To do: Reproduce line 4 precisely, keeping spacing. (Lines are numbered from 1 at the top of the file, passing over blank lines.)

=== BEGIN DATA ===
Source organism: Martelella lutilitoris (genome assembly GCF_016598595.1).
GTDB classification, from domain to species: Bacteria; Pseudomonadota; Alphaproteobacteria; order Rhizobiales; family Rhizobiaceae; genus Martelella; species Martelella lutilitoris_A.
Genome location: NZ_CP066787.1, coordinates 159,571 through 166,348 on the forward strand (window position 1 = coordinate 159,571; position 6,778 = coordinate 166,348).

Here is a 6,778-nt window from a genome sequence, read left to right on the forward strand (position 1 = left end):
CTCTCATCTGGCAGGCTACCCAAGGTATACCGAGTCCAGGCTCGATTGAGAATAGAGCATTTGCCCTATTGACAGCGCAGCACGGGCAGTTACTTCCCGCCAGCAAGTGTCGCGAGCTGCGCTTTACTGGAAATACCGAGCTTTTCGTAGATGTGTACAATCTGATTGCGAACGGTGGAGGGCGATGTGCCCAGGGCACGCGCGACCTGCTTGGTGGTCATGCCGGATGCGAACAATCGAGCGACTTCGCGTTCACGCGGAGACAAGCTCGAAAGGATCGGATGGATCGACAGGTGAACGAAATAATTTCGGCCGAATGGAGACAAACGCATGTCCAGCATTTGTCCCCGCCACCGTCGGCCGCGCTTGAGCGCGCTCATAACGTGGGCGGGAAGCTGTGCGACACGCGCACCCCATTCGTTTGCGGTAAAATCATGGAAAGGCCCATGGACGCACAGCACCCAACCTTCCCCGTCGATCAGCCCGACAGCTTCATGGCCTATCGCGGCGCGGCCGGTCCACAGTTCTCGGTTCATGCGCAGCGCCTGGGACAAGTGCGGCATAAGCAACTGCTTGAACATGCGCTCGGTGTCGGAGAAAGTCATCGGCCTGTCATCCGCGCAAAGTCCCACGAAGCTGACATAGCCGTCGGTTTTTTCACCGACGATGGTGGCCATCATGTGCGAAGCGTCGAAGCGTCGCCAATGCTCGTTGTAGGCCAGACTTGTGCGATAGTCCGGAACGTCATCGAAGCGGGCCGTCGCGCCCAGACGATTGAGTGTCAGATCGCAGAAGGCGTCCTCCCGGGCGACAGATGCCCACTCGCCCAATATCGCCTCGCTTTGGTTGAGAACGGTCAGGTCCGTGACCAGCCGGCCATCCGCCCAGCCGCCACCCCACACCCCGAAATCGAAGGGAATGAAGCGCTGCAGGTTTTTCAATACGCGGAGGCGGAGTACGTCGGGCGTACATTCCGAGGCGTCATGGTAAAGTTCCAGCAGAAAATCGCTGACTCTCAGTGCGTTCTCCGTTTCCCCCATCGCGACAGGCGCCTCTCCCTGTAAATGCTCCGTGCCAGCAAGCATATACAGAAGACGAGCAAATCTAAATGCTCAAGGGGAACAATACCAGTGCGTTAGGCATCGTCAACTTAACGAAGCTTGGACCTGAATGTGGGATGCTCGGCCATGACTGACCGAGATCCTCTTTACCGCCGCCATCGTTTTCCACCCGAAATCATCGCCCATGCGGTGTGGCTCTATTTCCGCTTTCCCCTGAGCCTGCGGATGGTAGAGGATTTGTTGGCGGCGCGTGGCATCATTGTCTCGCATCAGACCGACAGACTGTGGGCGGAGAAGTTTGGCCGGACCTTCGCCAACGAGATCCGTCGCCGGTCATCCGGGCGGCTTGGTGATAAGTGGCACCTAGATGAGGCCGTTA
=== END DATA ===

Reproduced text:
Here is a 6,778-nt window from a genome sequence, read left to right on the forward strand (position 1 = left end):